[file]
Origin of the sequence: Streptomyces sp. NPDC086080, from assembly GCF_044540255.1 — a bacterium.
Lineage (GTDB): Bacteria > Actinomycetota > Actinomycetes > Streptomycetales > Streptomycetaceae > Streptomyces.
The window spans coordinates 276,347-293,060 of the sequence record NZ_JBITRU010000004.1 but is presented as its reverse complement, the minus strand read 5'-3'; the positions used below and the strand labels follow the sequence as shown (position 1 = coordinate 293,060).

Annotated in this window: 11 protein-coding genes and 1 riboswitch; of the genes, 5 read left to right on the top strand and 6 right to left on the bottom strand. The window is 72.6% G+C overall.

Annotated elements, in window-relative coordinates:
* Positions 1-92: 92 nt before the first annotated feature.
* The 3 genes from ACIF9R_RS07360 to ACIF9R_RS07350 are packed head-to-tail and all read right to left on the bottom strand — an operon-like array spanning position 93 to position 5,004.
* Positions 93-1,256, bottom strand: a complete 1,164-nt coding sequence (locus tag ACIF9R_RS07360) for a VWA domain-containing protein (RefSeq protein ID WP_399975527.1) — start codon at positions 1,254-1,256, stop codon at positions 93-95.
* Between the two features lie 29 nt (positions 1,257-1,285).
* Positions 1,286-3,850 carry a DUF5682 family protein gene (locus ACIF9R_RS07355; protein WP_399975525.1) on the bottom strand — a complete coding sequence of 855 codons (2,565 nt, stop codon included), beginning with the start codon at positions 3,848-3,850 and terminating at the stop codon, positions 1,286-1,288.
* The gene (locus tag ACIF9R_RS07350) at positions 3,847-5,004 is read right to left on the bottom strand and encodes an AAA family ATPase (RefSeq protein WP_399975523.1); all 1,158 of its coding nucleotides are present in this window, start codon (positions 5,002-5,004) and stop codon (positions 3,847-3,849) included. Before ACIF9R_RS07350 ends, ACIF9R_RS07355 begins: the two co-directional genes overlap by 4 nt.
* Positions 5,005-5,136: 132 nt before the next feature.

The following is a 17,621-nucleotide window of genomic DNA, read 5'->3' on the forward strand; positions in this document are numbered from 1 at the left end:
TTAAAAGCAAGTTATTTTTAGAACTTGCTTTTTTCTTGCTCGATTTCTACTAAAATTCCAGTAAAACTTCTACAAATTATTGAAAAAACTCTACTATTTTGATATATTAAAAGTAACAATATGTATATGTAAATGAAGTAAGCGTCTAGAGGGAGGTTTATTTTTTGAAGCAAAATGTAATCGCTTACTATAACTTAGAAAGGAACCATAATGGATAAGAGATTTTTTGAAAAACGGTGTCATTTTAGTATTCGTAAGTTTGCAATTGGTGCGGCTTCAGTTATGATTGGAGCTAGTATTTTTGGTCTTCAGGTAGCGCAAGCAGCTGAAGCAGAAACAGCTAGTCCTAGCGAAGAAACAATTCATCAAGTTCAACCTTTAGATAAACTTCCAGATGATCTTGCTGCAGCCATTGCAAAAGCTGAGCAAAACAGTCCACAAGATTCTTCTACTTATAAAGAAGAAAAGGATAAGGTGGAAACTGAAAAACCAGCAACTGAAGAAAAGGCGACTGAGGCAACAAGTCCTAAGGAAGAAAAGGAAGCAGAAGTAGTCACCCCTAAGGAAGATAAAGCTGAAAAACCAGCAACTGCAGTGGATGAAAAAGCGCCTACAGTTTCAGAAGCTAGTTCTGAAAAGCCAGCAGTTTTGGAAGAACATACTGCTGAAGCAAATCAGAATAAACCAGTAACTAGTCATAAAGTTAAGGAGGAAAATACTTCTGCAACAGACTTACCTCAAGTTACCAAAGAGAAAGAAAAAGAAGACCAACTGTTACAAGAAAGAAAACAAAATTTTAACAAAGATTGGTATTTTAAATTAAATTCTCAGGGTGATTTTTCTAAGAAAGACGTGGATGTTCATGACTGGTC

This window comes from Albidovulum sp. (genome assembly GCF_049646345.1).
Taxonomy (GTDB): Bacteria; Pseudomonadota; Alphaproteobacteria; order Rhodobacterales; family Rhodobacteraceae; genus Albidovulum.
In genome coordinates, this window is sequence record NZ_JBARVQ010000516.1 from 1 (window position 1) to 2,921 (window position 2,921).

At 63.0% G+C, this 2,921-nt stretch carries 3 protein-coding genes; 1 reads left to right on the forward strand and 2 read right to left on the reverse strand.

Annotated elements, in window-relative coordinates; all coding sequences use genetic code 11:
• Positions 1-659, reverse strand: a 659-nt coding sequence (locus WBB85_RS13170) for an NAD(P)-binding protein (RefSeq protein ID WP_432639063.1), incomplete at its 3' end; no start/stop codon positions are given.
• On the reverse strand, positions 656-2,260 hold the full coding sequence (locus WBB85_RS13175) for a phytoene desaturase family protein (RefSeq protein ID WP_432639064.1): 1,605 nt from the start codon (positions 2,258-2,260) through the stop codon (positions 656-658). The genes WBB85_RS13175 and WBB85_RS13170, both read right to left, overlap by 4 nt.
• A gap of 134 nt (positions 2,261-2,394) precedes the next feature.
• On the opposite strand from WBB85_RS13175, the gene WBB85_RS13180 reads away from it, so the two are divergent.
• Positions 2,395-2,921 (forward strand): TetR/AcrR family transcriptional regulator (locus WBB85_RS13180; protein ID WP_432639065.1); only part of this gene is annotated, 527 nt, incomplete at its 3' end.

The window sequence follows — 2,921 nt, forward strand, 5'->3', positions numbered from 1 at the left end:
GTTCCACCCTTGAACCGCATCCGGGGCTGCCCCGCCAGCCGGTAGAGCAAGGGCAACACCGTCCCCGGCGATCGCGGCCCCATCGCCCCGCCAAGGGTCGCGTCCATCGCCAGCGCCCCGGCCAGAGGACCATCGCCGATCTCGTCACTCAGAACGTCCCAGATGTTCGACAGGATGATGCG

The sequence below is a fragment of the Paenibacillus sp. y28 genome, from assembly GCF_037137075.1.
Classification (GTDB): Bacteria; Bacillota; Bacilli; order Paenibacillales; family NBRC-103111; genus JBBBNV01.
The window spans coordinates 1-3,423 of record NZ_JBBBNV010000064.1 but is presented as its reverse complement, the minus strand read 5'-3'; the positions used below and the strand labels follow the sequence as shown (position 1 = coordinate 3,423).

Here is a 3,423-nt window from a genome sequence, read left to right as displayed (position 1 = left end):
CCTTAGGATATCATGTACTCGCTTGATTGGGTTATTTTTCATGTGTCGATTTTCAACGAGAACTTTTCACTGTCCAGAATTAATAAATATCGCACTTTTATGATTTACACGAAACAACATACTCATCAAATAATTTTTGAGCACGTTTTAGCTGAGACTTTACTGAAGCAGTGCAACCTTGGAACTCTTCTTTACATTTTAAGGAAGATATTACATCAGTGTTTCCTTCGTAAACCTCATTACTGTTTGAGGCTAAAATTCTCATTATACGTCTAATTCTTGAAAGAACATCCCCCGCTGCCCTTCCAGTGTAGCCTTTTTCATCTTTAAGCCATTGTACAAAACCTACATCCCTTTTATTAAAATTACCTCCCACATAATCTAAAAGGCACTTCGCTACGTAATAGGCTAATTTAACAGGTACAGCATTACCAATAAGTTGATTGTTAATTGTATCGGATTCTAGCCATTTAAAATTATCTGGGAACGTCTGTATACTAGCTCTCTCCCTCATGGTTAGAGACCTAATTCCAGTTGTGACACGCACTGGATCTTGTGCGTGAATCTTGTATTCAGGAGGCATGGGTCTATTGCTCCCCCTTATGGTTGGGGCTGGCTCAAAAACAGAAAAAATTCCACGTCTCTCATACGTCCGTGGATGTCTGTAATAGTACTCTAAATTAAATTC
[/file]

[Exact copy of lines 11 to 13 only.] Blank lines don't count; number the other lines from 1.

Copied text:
* The gene (locus tag ACIF9R_RS07350) at positions 3,847-5,004 is read right to left on the bottom strand and encodes an AAA family ATPase (RefSeq protein WP_399975523.1); all 1,158 of its coding nucleotides are present in this window, start codon (positions 5,002-5,004) and stop codon (positions 3,847-3,849) included. Before ACIF9R_RS07350 ends, ACIF9R_RS07355 begins: the two co-directional genes overlap by 4 nt.
* Positions 5,005-5,136: 132 nt before the next feature.

The following is a 17,621-nucleotide window of genomic DNA, read 5'->3' on the forward strand; positions in this document are numbered from 1 at the left end: